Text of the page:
A vaccine is administered. File photo

Beginning Jan. 3, anyone age 5 and older looking to dine, drink, work out or gather indoors in large groups in suburban Cook County must first show proof that they are fully vaccinated against COVID-19, per a new order issued by the Cook County Department of Public Health (CCDPH) Thursday morning.

The order goes into effect the same day as a nearly identical order covering the city of Chicago. Four suburban Cook County townships with their own health departments — including Oak Park — are not impacted by the CCDPH order. Oak Park, however, indicated on Wednesday that it was likely to follow suit if the CCDPH took this action.

The new order comes amid a dramatic increase in newly detected COVID-19 cases believed to be related to the arrival of the omicron variant, which has caused what CCDPH Co-Lead and Senior Medical Officer Dr. Kiran Joshi called “a surge on top of a surge” that began with the arrival of the delta variant earlier this year and never fully receded. A staggering increase in infections in the last week includes 3,236 new cases reported by the CCDPH on Dec. 21, the highest single-day total since the start of the pandemic.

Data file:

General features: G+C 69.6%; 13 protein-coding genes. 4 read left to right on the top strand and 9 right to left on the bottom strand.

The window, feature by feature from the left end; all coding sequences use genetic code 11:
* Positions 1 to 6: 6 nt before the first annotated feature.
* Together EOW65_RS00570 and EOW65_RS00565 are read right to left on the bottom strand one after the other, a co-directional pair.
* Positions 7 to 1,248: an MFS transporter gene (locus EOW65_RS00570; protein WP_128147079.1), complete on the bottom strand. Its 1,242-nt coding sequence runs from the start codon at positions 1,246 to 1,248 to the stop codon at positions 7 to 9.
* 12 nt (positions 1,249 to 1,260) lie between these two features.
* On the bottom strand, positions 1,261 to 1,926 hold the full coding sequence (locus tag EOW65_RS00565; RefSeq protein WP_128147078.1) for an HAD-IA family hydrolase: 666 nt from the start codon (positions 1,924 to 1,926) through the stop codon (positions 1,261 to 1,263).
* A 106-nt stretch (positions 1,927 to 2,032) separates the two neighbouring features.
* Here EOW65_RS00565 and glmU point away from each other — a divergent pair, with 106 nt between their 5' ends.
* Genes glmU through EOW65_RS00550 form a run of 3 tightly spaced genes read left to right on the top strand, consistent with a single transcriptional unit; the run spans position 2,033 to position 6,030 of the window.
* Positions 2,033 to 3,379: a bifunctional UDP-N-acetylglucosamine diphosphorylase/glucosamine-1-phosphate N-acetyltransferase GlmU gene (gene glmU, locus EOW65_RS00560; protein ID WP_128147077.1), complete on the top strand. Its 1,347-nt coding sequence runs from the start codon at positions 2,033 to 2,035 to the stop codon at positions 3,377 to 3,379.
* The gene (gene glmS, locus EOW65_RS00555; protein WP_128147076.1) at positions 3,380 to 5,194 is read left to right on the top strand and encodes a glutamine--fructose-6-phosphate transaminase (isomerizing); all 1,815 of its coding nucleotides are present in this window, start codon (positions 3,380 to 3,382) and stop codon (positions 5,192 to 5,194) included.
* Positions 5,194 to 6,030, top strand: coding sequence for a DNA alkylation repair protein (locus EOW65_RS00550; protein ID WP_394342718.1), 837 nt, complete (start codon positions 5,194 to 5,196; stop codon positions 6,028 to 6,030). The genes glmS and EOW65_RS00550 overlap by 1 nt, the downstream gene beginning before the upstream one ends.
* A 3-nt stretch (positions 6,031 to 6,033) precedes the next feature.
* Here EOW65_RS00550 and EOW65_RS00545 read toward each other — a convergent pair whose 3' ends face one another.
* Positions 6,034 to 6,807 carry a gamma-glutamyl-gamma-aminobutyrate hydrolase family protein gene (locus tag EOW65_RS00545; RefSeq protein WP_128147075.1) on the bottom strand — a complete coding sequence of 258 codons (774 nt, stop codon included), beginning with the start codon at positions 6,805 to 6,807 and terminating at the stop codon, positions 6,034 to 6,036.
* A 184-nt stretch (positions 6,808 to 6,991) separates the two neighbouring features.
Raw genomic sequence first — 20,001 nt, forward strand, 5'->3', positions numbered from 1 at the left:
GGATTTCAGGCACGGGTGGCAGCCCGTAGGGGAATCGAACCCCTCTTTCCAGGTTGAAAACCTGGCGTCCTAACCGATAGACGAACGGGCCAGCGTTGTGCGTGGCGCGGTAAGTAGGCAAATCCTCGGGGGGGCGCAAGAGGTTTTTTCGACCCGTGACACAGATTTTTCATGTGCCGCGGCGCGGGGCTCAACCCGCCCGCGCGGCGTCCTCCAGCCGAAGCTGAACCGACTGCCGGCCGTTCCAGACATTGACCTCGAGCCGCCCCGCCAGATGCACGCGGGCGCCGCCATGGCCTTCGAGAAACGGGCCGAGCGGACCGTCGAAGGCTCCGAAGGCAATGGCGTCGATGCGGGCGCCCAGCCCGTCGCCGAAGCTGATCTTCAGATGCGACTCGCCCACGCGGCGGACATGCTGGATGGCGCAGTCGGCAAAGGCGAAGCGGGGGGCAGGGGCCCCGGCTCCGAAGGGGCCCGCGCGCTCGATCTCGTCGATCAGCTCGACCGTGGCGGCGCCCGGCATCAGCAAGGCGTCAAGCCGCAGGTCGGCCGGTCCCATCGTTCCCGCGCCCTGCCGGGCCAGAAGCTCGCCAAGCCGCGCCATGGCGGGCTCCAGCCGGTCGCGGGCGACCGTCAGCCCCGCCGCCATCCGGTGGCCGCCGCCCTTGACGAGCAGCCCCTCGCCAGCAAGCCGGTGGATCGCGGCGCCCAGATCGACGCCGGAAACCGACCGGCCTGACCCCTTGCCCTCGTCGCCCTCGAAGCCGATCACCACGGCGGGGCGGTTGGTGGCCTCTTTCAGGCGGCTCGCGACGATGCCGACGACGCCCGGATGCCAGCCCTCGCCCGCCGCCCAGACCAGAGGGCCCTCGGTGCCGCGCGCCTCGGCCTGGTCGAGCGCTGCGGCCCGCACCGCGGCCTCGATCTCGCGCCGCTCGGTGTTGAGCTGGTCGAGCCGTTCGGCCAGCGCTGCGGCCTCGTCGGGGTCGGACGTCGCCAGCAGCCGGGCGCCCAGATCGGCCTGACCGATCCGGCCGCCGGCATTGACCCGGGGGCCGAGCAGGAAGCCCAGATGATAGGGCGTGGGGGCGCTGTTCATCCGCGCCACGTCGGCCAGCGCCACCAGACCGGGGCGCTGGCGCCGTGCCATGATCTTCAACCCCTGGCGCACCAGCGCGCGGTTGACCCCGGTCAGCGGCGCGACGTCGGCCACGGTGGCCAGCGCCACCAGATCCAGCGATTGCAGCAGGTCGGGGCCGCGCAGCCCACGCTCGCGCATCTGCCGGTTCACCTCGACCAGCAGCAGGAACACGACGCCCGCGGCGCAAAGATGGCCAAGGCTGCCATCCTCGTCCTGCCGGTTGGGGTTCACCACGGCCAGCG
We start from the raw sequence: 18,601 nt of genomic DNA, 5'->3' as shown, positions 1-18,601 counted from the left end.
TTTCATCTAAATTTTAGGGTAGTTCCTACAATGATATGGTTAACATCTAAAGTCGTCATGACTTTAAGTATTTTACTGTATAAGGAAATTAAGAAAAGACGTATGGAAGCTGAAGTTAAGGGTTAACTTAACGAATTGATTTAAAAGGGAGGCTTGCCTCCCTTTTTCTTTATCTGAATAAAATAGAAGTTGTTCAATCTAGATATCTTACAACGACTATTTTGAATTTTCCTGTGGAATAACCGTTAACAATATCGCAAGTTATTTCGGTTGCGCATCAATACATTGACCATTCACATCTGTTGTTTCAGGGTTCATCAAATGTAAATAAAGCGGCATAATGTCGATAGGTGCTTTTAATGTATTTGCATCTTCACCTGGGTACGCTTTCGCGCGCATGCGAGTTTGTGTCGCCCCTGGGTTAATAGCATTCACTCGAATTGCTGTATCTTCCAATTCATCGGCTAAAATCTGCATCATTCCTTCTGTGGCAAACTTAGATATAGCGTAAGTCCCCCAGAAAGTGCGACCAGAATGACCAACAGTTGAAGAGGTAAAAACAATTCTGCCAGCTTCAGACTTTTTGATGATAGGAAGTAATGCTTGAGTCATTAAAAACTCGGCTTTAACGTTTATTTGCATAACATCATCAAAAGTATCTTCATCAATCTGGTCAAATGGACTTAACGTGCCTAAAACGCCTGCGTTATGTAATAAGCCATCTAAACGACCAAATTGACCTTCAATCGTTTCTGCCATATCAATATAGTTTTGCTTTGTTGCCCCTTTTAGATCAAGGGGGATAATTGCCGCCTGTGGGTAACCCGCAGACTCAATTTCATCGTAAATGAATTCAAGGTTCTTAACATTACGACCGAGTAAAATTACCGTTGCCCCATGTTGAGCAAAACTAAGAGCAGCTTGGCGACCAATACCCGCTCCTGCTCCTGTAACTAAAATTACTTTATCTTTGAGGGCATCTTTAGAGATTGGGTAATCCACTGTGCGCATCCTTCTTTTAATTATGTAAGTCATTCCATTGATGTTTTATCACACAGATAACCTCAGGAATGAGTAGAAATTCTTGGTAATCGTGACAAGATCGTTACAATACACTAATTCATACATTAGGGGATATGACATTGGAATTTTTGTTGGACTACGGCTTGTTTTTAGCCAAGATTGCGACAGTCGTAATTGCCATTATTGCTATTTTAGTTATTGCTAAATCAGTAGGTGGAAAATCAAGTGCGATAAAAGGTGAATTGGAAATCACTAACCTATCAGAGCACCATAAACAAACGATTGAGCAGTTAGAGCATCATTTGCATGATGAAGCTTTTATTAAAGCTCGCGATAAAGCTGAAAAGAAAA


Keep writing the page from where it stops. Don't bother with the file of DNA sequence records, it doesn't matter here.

“These numbers are beginning to mirror what we were seeing a year ago,” Joshi said, referencing what had been the virus’ peak of prevalence in November and December 2020. “We really are in the midst of a surge that compares to that last winter surge.”

LINK: COVID-19 data from Cook County Department of Public Health

The rolling seven-day average for new cases recorded by the CCPDH was 2,179 as of Dec. 22, just off last winter’s peak of 2,228 on Nov. 11, 2020, and the county actually recorded a pandemic-high average by that metric on Dec. 18 of this year (2,290). Joshi also said there was concern about how the surge in cases could impact hospital capacity, and a CCDPH press release said as of Dec. 23, just 10.8% of Intensive Care Unit (ICU) beds were available.

A graph tracking new confirmed cases of COVID-19 in suburban Cook County as of Dec. 22, 2021. Cook County Department of Public Health

Vaccinated individuals, however, continue to enjoy robust protection against all variants of the virus. Omicron now represents more than 73% of new cases nationwide, according to the Centers for Disease Control and Prevention (CDC), but there is no evidence that vaccinated individuals are any more susceptible to serious health complications caused by the new variant. CDC data continues to show that, overall, vaccinated individuals are five times less likely to become seriously ill due to COVID-19 and 14 times less likely to die

All three of the approved COVID-19 vaccines are widely available through pharmacies and medical providers in Cook County, and the vaccine is available free to anyone who wants one throughout the United States. All individuals age 5 and older are currently eligible for the vaccine.

The new mitigation measures, which were announced by Cook County Board President Toni Preckwinkle and the CCDPH’s two lead officials at a press conference, Joshi and Dr. Rachel Rubin, apply to “customers of indoor settings where food or drink are served for on-premises consumption, like restaurants, bars, and entertainment venues, and in fitness facilities.”